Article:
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American Journal of Clinical Dermatology

, Volume 19, Issue 4, pp 459–477 | Cite as

Acne Scarring Management: Systematic Review and Evaluation of the Evidence

  • Shashank Bhargava
  • Paulo R. Cunha
  • Jennifer Lee
  • George Kroumpouzos
Systematic Review

Abstract

Background

Modalities for atrophic acne scarring can be classified depending upon the needs they satisfy; that is, resurfacing, lifting/volumization, tightening, or surgical removal/movement of tissue that is required for correction. A plethora of treatment options have resulted from the need to treat various acne scar types, variability of responses noted in various skin types, and increasing popularity of minimally invasive modalities. Still, there is a lack of consensus guidelines on treatment or combination therapies for various clinical scenarios.

Objective

This systematic review includes a critical evaluation of the evidence relevant to these modalities and various multimodality therapies.

Methods

We performed a systematic literature search in Medline and EMBASE databases for studies on acne scar management. Also, we checked the reference lists of included studies and review articles for further studies. A total of 89 studies were included in our quality of evidence evaluation.

Results

The efficacy of lasers and radiofrequency in atrophic acne scarring is confirmed by many comparative and observational studies. Other modalities can be used as an adjunct, the choice of which depends on the type, severity, and number of atrophic scars. Minimally invasive procedures, such as fractional radiofrequency and needling, provide good outcomes with negligible risks in patients with dark or sensitive skin types.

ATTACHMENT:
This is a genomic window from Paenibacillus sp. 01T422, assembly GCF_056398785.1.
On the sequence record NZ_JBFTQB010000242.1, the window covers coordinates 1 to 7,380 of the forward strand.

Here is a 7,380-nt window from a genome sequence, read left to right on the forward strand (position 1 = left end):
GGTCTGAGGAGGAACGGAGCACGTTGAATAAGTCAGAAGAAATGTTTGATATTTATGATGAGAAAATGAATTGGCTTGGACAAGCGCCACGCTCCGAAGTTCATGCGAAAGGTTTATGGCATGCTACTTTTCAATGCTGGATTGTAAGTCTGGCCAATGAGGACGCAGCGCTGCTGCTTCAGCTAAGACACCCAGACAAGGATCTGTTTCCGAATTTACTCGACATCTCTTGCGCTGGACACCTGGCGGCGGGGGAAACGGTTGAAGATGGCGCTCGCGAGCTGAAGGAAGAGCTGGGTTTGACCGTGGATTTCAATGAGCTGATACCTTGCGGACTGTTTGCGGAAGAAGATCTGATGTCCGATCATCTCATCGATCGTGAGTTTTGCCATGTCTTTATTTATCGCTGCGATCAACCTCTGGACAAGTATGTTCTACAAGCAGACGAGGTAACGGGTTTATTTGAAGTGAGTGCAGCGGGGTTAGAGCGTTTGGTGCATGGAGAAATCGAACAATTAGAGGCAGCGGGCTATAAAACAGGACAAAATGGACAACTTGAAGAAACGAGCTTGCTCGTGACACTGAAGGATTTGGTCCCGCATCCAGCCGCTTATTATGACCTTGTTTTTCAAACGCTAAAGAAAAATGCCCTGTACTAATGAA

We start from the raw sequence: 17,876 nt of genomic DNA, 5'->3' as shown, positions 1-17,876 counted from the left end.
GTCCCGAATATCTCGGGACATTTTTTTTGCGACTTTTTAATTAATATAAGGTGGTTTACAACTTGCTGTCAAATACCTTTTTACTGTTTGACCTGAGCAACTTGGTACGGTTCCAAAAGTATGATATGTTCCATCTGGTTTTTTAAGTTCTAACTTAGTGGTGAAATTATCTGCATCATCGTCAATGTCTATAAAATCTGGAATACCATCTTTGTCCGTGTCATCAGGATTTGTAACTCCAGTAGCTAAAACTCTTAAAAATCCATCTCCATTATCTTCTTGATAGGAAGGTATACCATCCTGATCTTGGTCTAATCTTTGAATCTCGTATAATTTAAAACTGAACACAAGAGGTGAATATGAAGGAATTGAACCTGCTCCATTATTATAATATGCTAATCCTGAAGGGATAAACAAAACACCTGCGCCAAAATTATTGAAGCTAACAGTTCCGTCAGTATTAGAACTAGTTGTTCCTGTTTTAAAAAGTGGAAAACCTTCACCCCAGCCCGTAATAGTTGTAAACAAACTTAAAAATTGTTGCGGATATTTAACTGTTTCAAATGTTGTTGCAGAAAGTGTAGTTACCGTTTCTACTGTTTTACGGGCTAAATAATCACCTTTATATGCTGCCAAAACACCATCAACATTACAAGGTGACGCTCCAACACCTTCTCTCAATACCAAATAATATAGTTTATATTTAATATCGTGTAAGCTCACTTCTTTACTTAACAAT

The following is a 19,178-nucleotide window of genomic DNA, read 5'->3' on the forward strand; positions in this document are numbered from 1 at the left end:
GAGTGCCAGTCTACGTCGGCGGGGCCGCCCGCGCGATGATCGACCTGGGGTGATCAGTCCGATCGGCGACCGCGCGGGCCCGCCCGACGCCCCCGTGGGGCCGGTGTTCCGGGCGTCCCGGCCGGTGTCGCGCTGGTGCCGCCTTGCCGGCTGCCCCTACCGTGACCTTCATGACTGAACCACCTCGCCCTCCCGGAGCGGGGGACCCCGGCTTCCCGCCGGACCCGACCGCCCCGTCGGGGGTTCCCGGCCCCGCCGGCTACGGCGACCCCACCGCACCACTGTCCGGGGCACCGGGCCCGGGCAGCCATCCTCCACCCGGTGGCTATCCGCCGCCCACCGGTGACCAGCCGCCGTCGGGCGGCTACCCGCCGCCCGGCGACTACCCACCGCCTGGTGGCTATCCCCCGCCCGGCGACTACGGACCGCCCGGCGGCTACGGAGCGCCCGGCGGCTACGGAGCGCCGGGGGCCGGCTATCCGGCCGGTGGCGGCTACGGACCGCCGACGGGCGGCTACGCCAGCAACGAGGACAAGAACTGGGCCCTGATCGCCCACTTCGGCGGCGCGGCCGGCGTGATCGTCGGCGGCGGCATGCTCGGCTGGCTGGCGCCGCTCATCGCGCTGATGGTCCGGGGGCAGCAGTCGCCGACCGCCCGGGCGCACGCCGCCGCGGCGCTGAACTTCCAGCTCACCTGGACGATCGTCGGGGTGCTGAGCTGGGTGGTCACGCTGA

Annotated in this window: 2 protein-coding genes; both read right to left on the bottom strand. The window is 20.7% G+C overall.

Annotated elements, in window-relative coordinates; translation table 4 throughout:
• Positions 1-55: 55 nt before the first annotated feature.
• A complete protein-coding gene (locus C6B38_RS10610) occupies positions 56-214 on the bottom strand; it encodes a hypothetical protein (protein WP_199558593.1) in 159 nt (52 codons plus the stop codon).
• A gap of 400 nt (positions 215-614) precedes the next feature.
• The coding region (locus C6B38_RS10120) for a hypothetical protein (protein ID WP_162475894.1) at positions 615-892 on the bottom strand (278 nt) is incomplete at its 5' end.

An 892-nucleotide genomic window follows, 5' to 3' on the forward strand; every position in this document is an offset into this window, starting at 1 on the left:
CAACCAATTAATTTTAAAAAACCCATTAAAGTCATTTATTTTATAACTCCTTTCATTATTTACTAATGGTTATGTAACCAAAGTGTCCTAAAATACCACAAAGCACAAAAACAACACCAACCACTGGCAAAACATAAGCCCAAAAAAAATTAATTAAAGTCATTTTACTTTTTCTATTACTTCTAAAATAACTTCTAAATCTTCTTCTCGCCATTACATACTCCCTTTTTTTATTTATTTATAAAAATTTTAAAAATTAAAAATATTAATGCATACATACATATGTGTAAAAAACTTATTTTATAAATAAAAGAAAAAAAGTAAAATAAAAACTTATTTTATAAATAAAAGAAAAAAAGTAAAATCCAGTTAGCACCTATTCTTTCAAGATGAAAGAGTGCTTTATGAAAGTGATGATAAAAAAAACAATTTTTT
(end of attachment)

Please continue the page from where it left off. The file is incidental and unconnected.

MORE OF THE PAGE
Conclusions

There is a lack of high-quality data. Fractional lasers and radiofrequency offer significant improvement in most types of atrophic acne scars with minimal risks and can be combined with all other treatment options. Combination therapies typically provide superior outcomes than solo treatments.

Notes

Compliance with Ethical Standards

Funding

None declared.

Conflict of interest

SB, PRC, JL and GK declare that they have no conflict of interest.

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Copyright information

© Springer International Publishing AG, part of Springer Nature 2018

Authors and Affiliations

  1. 1.Department of DermatologyR.D. Gardi Medical College and C.R. Gardi HospitalUjjainIndia
  2. 2.Department of DermatologyMedical School of JundiaíSão PauloBrazil
  3. 3.Department of DermatologyAlpert Medical School of Brown UniversityProvidenceUSA
  4. 4.Department of DermatologyRhode Island HospitalProvidenceUSA

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